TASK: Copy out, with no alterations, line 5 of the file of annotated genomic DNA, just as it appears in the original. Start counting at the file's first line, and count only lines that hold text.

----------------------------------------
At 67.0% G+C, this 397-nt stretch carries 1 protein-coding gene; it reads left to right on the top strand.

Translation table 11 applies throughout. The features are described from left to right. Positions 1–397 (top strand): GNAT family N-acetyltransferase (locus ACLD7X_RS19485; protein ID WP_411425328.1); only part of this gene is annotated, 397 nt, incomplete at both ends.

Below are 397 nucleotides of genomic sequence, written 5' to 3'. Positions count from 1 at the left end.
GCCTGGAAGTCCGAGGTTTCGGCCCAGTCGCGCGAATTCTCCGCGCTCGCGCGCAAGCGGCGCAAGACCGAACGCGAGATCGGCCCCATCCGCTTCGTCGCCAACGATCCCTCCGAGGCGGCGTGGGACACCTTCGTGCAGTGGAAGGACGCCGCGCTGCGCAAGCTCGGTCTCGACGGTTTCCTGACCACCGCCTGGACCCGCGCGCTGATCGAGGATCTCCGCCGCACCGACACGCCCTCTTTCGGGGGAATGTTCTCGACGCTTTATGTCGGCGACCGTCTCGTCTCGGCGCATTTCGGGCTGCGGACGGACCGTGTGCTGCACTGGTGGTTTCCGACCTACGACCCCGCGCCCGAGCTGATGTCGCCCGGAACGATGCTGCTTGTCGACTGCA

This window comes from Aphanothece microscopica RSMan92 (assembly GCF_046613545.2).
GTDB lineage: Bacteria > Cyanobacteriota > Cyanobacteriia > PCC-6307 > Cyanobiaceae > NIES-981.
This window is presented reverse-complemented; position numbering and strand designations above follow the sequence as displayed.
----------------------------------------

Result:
This window comes from Aphanothece microscopica RSMan92 (assembly GCF_046613545.2).